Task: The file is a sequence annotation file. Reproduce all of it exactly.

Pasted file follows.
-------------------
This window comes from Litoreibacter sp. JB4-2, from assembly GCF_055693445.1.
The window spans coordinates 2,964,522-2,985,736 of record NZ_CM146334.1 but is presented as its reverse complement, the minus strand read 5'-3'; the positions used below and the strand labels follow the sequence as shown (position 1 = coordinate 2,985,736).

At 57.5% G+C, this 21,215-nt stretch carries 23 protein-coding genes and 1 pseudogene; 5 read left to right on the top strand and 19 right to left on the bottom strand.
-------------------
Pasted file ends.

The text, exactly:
This window comes from Litoreibacter sp. JB4-2, from assembly GCF_055693445.1.
The window spans coordinates 2,964,522-2,985,736 of record NZ_CM146334.1 but is presented as its reverse complement, the minus strand read 5'-3'; the positions used below and the strand labels follow the sequence as shown (position 1 = coordinate 2,985,736).

At 57.5% G+C, this 21,215-nt stretch carries 23 protein-coding genes and 1 pseudogene; 5 read left to right on the top strand and 19 right to left on the bottom strand.